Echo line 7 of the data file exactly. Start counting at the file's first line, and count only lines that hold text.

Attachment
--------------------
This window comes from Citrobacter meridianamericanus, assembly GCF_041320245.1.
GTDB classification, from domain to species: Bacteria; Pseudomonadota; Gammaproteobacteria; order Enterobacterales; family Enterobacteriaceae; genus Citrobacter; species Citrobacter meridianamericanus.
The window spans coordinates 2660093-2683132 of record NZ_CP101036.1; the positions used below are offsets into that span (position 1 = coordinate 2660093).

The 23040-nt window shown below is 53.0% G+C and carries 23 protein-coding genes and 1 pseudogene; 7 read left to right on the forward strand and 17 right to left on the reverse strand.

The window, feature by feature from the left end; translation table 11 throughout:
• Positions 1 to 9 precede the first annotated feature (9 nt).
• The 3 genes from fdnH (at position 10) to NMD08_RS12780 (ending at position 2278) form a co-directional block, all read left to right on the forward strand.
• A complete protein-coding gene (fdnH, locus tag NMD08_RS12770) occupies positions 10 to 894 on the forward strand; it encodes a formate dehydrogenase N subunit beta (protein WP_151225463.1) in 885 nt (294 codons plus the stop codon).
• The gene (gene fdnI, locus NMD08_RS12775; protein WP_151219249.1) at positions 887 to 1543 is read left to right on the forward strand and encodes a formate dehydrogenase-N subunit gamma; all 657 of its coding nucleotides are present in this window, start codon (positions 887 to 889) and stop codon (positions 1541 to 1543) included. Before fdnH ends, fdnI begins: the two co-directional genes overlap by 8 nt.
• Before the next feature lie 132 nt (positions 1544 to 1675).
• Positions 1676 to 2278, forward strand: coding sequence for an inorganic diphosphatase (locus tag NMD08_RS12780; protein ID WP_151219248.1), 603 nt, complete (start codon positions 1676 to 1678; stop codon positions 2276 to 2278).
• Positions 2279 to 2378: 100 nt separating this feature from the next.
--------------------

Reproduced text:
• The 3 genes from fdnH (at position 10) to NMD08_RS12780 (ending at position 2278) form a co-directional block, all read left to right on the forward strand.